Ken Friedman

Free digital copy of "The Fluxus Reader" now available

Time to say a few words about the new free digital edition of The Fluxus Reader. I think I originally learned about this book through my admiration of Craig Saper, who has an essay in it. Somehow, along the way, I began an email correspondence with Ken Friedman, editor of the book. (I know Ken as a Fluxus guy, but he is also a University Distinguished Professor and Dean of the Faculty of Design at the Swinburne University of Technology in Melbourne, Australia.)

I'm glad I have my own copy of The Fluxus Reader; it has been out of print for nearly a decade and a half. In the run-up to the 50th anniversary of Fluxus in 2012, Ken has been getting requests for copies, but he doesn't have any, and he doesn't know anyone who does.  A recent Amazon search for used copies shows them running from $449 up to $2,500.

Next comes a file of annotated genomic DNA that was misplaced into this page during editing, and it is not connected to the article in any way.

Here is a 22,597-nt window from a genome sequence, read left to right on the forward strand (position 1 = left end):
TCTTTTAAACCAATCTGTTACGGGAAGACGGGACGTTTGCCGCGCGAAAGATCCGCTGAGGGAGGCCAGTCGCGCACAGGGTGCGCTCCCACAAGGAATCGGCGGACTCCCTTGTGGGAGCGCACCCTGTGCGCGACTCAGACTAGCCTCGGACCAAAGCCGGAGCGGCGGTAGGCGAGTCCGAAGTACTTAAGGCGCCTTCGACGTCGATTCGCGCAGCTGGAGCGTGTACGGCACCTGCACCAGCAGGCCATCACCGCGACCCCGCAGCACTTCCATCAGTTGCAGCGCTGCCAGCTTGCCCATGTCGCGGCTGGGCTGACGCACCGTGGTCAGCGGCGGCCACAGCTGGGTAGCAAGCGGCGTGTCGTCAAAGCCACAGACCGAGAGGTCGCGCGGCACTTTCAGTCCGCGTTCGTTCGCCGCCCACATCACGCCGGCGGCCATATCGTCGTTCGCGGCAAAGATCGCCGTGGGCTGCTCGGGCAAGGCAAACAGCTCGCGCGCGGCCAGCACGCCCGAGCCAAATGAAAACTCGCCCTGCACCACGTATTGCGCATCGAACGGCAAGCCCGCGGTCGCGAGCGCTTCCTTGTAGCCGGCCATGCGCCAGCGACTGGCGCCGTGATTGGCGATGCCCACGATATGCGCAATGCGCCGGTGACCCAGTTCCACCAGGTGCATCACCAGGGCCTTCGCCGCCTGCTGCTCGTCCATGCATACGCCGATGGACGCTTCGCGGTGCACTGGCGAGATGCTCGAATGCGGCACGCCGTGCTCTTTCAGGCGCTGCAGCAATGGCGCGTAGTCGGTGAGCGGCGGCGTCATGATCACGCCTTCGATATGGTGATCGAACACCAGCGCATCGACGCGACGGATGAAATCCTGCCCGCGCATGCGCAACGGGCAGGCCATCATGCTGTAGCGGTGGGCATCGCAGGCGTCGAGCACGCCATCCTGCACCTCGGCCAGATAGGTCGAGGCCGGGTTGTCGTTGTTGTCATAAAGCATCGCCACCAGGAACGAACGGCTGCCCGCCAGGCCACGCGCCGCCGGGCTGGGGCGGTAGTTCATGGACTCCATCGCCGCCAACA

Fluxus: eat fast food neatly

Here is one of Ken Friedman's "events" from 1964:

Fast Food Event

Go into a fast food restaurant. Order one example of every item on the
menu. Line everything up in a row on the table. Starting at one end of the
row, begin eating the items one at a time. Eat each item before moving on
to the next. Eat rapidly and methodically until all the food is finished.
Eat as fast as possible without eating too fast. Eat neatly. Do not make a
mess.


Ken Friedman's work has always been a form of artistic and intellectual shareware. The work is free for use by everyone provided that the source is acknowledged.

Thirty Events and Objects were Friedman's contribution to "The World's First Digital Art Festival" organized by Nam June Paik for broadcast over the global computer network. The festival was a simultaneous festival on what was then called the "Worldwide Internet" - presented in connection with the Seoul-NYMAX Mediale, a "Celebration of Arts without Borders" that was presented at Anthology Film Archives in New York from October 8 to November 6, 1994.

For more, go here.

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